Part II can be found [here]
Kern’s name indeed proved a password to the castle, much to Larvik’s surprise. Gate guards had recognized the little man, and they led Larvik and his burden to a rough stone anteroom, whence one of them hurried away. Minutes later, a new set of guards guided them to a chamber lined with suits of armor and ornate draperies. A red carpet ran from the entryway to a dais at the far end. Upon a jeweled chair sat the queen, who rose as they entered. Her large eyes shone with relief. Larvik was surprised that she was awake at such a late hour. Or was it early?
She was too young to be a proper queen, Larvik thought, though he remembered her wedding to the prince – now the king, since his father fell in battle a year ago. He had watched the ceremony from far off, beyond the adoring crowd, more from a lack of anything else to do than in actual interest.
There was nothing queenly in her bearing, nothing regal in her appearance other than the innocent beauty that radiated from her tender features. And there was nothing queenly about the way she scampered down to Kern, hugged him, and messed his stringy hair. Even her guards seemed to bristle at this breach of protocol, but their helpless expressions revealed that not only was it not the first time this had happened, they weren’t allowed to do anything about it this time, either.
Kern had regained his consciousness fully and his feet mostly, and he told her in halting sentences of their entry into the warlock’s tower, his find, and his rescue. He held out a bit of burned, wooden beaker, its royal seal still attached but broken. The queen took it in her hand, studying it carefully. She sighed, then looked into Kern’s black eyes again. The worry had returned to her features, though perhaps it was lessened somewhat by Kern’s presence.
“Did you find…anything else?”
“I am sorry. I could not locate it. There was no time.”
A distant sadness arose in her eyes as she shrugged, such as one might see in the eyes of someone remembering a loved one lost. Larvik remembered when his eyes might have looked the same, when he was younger than this girl, when men dressed in black closed to lid of his grandmother’s coffin. She was gone forever, with her tattered apron and her thou-shalt-nots. Though many women in his family shared her smile and her warm kitchen, there was only one of her. Gammy was unique, irreplaceable. He had cried bitterly beside the brown rectangle of earth where she had gone.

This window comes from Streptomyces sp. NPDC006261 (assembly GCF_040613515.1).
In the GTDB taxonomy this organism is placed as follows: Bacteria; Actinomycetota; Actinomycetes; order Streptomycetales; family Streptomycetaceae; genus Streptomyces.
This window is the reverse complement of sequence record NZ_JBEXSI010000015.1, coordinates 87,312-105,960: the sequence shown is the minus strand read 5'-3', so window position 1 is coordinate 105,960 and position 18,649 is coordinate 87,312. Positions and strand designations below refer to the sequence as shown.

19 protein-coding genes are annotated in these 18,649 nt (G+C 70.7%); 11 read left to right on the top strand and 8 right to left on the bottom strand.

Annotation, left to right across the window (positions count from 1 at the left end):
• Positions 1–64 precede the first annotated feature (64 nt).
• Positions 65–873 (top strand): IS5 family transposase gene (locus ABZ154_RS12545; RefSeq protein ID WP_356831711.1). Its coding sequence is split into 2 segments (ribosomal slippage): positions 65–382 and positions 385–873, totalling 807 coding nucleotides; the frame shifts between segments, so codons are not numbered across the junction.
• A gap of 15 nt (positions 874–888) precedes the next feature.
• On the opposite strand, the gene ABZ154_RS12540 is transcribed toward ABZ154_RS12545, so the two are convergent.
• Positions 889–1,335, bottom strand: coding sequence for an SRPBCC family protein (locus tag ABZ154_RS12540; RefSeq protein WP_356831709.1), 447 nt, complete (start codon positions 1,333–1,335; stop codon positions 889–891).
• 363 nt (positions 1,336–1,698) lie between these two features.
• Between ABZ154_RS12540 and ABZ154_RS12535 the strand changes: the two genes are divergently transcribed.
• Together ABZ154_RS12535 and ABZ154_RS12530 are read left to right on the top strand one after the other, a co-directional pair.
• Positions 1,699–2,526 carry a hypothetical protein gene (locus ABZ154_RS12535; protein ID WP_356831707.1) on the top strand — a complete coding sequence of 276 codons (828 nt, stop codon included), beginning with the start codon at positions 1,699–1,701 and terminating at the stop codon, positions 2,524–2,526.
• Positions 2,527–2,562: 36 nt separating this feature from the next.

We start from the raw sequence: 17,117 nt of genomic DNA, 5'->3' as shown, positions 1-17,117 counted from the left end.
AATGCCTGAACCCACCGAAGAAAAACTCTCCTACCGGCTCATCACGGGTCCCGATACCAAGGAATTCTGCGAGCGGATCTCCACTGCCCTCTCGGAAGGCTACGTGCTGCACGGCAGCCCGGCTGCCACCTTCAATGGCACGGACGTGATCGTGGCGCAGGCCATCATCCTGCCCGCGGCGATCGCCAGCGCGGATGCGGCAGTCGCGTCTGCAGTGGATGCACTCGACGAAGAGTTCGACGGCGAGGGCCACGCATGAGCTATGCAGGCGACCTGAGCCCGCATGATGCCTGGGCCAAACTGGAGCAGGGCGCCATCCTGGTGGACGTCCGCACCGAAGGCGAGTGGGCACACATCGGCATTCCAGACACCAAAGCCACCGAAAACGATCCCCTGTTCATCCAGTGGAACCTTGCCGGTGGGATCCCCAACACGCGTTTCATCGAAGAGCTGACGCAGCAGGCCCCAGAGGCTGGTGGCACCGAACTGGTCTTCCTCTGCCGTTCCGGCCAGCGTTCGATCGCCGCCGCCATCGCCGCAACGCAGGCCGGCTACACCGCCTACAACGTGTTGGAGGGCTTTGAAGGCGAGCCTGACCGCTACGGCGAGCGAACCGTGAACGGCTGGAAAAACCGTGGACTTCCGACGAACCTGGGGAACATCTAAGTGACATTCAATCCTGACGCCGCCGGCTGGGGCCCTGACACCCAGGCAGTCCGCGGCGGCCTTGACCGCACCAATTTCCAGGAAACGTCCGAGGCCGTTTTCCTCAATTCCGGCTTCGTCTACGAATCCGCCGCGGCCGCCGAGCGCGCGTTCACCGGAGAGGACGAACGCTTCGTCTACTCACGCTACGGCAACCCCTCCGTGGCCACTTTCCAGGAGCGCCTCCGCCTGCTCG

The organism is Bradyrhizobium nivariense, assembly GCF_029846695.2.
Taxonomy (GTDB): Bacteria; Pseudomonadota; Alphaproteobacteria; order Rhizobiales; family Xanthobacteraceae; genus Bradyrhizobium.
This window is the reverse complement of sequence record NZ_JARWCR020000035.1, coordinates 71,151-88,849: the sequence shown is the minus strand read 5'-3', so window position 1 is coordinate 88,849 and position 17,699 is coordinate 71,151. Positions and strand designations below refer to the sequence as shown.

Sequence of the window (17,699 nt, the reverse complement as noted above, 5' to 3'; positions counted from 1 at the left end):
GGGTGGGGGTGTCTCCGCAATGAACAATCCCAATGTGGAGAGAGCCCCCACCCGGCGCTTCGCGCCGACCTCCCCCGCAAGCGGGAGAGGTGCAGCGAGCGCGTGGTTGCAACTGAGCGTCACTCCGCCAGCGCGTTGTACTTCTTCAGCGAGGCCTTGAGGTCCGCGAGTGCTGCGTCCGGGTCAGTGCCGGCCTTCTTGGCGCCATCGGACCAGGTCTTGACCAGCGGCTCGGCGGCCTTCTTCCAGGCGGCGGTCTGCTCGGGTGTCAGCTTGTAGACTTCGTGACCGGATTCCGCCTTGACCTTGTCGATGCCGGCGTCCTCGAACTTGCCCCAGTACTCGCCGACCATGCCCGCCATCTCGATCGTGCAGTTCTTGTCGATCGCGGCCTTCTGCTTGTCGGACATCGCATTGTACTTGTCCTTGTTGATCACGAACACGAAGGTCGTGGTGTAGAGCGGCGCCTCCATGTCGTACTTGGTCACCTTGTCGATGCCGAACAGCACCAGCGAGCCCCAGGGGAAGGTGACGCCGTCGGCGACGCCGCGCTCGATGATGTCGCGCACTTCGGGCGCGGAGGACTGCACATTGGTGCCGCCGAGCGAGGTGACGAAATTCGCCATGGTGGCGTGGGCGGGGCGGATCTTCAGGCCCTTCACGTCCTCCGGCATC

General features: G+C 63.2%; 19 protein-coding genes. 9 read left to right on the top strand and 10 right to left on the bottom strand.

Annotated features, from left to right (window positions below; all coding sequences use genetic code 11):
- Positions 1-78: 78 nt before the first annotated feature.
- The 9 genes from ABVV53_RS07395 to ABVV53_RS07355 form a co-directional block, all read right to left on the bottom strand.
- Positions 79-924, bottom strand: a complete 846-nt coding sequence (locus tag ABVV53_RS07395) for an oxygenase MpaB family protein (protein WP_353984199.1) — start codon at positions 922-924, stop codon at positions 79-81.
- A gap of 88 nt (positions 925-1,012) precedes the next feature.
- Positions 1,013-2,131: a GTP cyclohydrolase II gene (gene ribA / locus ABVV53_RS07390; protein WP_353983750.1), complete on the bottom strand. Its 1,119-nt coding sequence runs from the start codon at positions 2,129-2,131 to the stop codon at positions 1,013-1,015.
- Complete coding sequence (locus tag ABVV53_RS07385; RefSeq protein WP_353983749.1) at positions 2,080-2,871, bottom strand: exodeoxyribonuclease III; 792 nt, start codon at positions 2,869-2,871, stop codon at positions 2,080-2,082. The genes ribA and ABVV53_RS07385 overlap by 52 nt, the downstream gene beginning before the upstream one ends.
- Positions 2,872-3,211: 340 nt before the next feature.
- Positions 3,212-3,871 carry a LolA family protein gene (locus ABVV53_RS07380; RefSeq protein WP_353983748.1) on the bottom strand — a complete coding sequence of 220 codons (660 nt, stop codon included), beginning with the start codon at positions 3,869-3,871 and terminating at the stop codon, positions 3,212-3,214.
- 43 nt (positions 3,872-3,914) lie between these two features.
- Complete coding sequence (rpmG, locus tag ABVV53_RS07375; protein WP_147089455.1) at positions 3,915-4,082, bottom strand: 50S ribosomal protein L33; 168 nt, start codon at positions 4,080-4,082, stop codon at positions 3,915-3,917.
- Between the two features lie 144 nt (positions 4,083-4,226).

The queen took a deep breath and her shoulders seemed to straighten.
“Kern, I fear I must send you on another mission, yet I pray this one shall not prove as dangerous. Go to the king where his army camps at Tennon Pass. Inform him that the papers from King Gadmon have been stolen and their contents read. He will doubtless need to change his battle orders, but perhaps some semblance of surprise can be salvaged from the fact that we are aware of our enemy’s knowledge. Tell him as well that the warlock stands traitor to his crown. This news will not cheer him, but it may help him.”
“It shall be done, my queen,” he said. Larvik was surprised by the regal voice Kern had assumed. Perhaps he was just parroting what he heard others say in this chamber.
“Kern,” the queen said, shaking her head slightly and taking a knee. “Please call me by my name. We have been friends too long for an accident of my birth to separate us.”
“Yes, Terebintha.” Kern’s grin spread as he bowed smartly and stepped back from her.
The queen rose to her feet, turned to Larvik, and smiled. A man who lives by wheedling coin from strangers learns to read faces or he starves. That smile was no mask hiding disdain, as were the faces of the beautiful people who pretended to not see him begging in the royal city. He blushed.
“Larvik, I thank you for returning my friend to me,” she said. Her voice belonged to her smile. “Kern and I have known each other since I was a girl and he was a young gnome mining rubies in the hills of my father’s country estate.” She seemed to study the beggar’s face briefly. “You didn’t guess the truth about him, did you?”
Well, that certainly explained some things, Larvik thought as he glanced toward the little man. He had heard tales of diminutive miners and craftsmen while sitting on the knees of his grandmother, long ago, when he could have exchanged clothes with the man standing next to him. Perhaps there was some truth, some power, in old wives’ tales after all. He wondered why he suddenly saw that hateful brown rectangle again. Why did he smell the newly-turned dirt of her grave? It wasn’t the gnome: he smelled like a courtesan. Kern blushed under his gaze – perhaps misjudging his expression – and looked down, shuffling his tiny feet back and forth.